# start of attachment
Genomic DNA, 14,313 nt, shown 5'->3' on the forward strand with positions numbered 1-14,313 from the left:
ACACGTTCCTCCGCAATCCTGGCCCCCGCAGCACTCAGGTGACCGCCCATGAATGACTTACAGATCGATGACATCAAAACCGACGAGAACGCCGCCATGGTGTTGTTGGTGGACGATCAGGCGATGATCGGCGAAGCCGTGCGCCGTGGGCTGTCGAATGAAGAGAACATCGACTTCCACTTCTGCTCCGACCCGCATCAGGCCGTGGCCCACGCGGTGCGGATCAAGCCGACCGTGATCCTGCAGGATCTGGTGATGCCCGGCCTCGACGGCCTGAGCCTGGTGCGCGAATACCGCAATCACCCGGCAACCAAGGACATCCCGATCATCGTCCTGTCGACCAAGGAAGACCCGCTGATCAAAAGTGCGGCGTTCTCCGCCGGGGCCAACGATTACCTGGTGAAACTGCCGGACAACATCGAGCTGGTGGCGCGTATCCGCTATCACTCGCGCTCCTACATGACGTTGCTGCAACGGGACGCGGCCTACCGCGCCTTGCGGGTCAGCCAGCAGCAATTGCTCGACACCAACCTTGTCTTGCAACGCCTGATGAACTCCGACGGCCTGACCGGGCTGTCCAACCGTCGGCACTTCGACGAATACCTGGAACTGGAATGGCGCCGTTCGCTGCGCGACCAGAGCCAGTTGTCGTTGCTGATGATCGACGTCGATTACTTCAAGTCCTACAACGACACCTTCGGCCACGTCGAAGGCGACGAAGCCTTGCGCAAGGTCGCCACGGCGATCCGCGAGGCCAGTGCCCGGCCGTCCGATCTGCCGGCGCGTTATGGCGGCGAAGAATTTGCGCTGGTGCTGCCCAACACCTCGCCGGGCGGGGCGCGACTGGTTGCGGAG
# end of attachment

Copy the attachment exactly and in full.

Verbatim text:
Genomic DNA, 14,313 nt, shown 5'->3' on the forward strand with positions numbered 1-14,313 from the left:
ACACGTTCCTCCGCAATCCTGGCCCCCGCAGCACTCAGGTGACCGCCCATGAATGACTTACAGATCGATGACATCAAAACCGACGAGAACGCCGCCATGGTGTTGTTGGTGGACGATCAGGCGATGATCGGCGAAGCCGTGCGCCGTGGGCTGTCGAATGAAGAGAACATCGACTTCCACTTCTGCTCCGACCCGCATCAGGCCGTGGCCCACGCGGTGCGGATCAAGCCGACCGTGATCCTGCAGGATCTGGTGATGCCCGGCCTCGACGGCCTGAGCCTGGTGCGCGAATACCGCAATCACCCGGCAACCAAGGACATCCCGATCATCGTCCTGTCGACCAAGGAAGACCCGCTGATCAAAAGTGCGGCGTTCTCCGCCGGGGCCAACGATTACCTGGTGAAACTGCCGGACAACATCGAGCTGGTGGCGCGTATCCGCTATCACTCGCGCTCCTACATGACGTTGCTGCAACGGGACGCGGCCTACCGCGCCTTGCGGGTCAGCCAGCAGCAATTGCTCGACACCAACCTTGTCTTGCAACGCCTGATGAACTCCGACGGCCTGACCGGGCTGTCCAACCGTCGGCACTTCGACGAATACCTGGAACTGGAATGGCGCCGTTCGCTGCGCGACCAGAGCCAGTTGTCGTTGCTGATGATCGACGTCGATTACTTCAAGTCCTACAACGACACCTTCGGCCACGTCGAAGGCGACGAAGCCTTGCGCAAGGTCGCCACGGCGATCCGCGAGGCCAGTGCCCGGCCGTCCGATCTGCCGGCGCGTTATGGCGGCGAAGAATTTGCGCTGGTGCTGCCCAACACCTCGCCGGGCGGGGCGCGACTGGTTGCGGAG